Like all our mattresses, Naturepedic kids’ mattresses are free of polyurethane foam and vinyl and are made without pesticides, PFCs, chemical flame retardants and other questionable chemicals, and that’s not just our word. Our mattresses are certified organic to the Global Organic Textile Standard (GOTS) and meet stringent clean air standards from UL/GREENGUARD. While all of this is beneficial to children with chemical sensitivities, we believe everybody benefits from reduced chemical exposure.

The Wetting Planner

When young children move from the crib to a big kid mattress, the occasional bed wetting accident can happen. The Naturepedic 2-in-1 bed for kids has one side fully waterproofed. This means easy clean-up without the need for an additional protective cover. Nice. Even better, our waterproofing is accomplished without PFCs or the phthalates found in vinyl, instead using food grade polyethylene.

As the child gets older, flip the mattress over for a quilted organic cotton fabric side. While the quilted side has a softer feel, it nonetheless provides a medium firm support.

100_0071The easy-to-clean wipe down surface of the waterproof side is also a benefit when kids get sick, regardless of age. As a parent I know how much I worry when my kids aren’t feeling good. Flipping the mattress to the waterproof side won’t help us parents worry less about our children, but it does mean we won’t need to add those extra layers of blankets or plastic shields to protect the bed.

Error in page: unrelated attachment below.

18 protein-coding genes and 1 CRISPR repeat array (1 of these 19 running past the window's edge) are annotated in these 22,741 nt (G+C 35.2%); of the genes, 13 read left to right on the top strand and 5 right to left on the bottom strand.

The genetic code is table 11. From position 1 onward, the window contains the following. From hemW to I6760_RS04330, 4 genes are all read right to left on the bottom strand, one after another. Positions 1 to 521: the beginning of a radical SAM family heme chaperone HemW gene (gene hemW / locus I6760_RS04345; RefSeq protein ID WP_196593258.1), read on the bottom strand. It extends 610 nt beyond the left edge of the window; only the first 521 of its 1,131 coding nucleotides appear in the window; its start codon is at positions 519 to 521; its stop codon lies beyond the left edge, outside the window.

Kid Power

Naturepedic mattresses for kids - kid friendly inside and out

Naturepedic mattresses for kids – kid friendly inside and out

Naturepedic mattresses for kids are designed specifically to support their unique needs while also making life easier for parents.

Learn more about our mattresses for kids, or even better check them out at any store carrying our kids’ mattresses.

Who’s Serious about Preserving Earth’s Natural Resources?

Tuesday, June 3rd, 2014

 

There are plenty of companies guilty of green-washing. From crib mattresses to cosmetics, manufacturers around the world are flooding the market with products that contain small – virtually negligible – amounts of natural or organic substances hoping to cash in on the desire of consumers to save themselves and the environment from toxicity. But some companies are really taking the decline of environmental health seriously – Apple being one.